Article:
A brief look at the Halloween Gambit
The Halloween Gambit is an aggressive but dubious piece sacrifice in the Four Knights Game, 1.e4 e5 2.Nf3 Nc6 3.Nc3 Nf6 4.Nxe5?!, which I have used about half a dozen times in casual games at the local chess club (though I would never use it in a serious tournament or match game).
White's idea is that after 4...Nxe5 White can strive to crush Black using the central pawns and force Black's knights to retreat to passive positions. To my mind, the fact that White may objectively only be slightly worse after such a continuation reflects upon how rich in possibilities chess is. If Black tries to hold onto the extra piece then White generally gets significant (though often not full) compensation for it. One popular line runs 4...Nxe5 5.d4 Nc6 6.d5 Ne5 7.f4 Ng6 8.e5 Ng8 9.d6 cxd6 10.exd6, which gives White an imposing pawn on d6.
If Black plays ...Qb6 or ...Qf6 and then plays ...Kd8 to prevent the loss of the a8-rook to Nb5-c7+, then White generally gets good compensation for the sacrificed knight, although there is a flaw in this variation (with 10...Qf6 11.Nb5 Nxf4!, sacrificing the rook on a8, Black gets very good attacking chances).
The other main accepted line of the gambit is 4...Nxe5 5.d4 Ng6 6.e5 Ng8 7.Bc4. Here the most critical response is probably Max Euwe's 7...d5 8.Bxd5 c6 (8...N8e7 is also good), where White maintains compensation for the piece but with best play Black should be slightly better.
Thus the Halloween Gambit can be successful in rapid games and is the sort of line that can provide fans of unorthodox openings with a lot of fun. However, I don't recommend it for use in serious games because Black has various ways to return the piece and reach at least an equal game, the biggest problem being Jan Pinski's suggestion 5...Nc6 6.d5 Bb4, which generally results in Black getting the majority of the attacking chances. Indeed, even 5...Bd6 6.dxe5 Bxe5 looks at least equal for Black. I have seen people compare the Halloween Gambit to the Cochrane Gambit, but this issue represents the most important difference between the two- in the Cochrane Black has no way to return the piece early in the game and come close to reaching equality, let alone a better position, and so must hold onto the piece and withstand White's attempts to squeeze Black using the central pawns.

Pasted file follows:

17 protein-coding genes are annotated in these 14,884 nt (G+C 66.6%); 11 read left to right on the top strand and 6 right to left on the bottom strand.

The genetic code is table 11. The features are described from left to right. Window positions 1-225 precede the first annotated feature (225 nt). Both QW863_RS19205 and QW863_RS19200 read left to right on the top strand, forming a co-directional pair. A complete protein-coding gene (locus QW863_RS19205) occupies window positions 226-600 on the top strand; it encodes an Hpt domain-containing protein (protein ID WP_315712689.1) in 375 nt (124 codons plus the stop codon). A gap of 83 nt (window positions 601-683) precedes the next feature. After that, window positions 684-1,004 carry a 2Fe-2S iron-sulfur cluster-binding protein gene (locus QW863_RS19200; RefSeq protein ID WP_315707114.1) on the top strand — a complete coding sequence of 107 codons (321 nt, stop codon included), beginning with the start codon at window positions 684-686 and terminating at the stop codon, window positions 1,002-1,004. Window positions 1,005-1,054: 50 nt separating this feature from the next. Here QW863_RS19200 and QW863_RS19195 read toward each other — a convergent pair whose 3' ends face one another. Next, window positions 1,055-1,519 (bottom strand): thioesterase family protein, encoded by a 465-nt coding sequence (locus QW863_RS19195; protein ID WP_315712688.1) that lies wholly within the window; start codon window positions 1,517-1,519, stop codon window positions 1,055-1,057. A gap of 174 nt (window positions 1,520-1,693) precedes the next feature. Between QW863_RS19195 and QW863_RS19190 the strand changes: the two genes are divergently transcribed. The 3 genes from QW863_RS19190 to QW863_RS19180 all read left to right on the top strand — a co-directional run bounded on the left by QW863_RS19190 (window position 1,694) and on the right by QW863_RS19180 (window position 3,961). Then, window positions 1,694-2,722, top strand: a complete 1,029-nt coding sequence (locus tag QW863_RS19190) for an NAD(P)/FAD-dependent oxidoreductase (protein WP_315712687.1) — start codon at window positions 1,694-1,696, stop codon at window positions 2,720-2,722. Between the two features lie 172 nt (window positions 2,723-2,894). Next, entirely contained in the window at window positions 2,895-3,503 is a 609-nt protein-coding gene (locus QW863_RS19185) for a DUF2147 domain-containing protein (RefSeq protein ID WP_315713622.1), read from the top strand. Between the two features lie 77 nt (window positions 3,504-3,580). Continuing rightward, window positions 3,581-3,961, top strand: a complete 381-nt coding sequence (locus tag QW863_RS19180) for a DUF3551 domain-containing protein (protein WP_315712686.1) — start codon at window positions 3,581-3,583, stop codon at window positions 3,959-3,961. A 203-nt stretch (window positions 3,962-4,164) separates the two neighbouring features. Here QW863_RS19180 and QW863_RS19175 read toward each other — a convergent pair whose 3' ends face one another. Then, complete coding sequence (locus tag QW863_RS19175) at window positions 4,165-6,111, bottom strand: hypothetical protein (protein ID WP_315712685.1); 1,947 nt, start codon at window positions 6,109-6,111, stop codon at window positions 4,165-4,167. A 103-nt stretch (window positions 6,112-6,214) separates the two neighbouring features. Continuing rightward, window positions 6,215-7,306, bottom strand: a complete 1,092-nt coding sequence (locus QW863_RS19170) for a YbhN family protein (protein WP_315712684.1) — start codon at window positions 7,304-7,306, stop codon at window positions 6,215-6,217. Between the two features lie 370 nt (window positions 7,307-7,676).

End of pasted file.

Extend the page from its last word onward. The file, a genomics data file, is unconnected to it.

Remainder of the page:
The King's Gambit and John Shaw's book
After this bit of light entertainment, some "heavier" stuff is in order. I intend to return to the Evans Gambit soon with a look at the declined variations, but for now, I feel it is time to update my coverage of the King's Gambit, especially in view of the large book that came out on the opening by John Shaw, and to expand upon it, as I don't think I got around to covering the declined variations (notably the Falkbeer and 2...Bc5- I have faced 2...Bc5 a few times from the white side recently as well).
My general opinion of the book is favourable- it is an impressively thorough coverage, and Shaw has come up with a number of suggestions for both sides that I hadn't considered, so there is plenty to examine. He also agrees with me that the Quaade Gambit approach vs. the ...g5 lines (with an early Nf3 followed by Nc3) is probably White's best way to generate unbalanced, open-ended and equal play. However, on the downside, I think he is too dismissive of some sidelines that fall outside of his main repertoire, most notably the King's Bishop Gambit (I have used 3...Nc6 as my main antidote to 1.e4 e5 2.f4 exf4 3.Bc4 for about six years, but I feel that calling it a refutation is too strong- I think White should be able to reach equality in the 4.d4 lines and maybe 4.Nf3 also) and the piece sacrifice lines of the Rosentreter for instance.
Another important source that I expect to be using is the Chess-Brabo blog, which contains an interesting discussion on the Fischer Defence vs. the Quaade Gambit. I definitely need to revisit those lines, especially as I sometimes get them from both sides of the board (mainly White, but I've had a couple of games as Black which reached these lines via transposition also).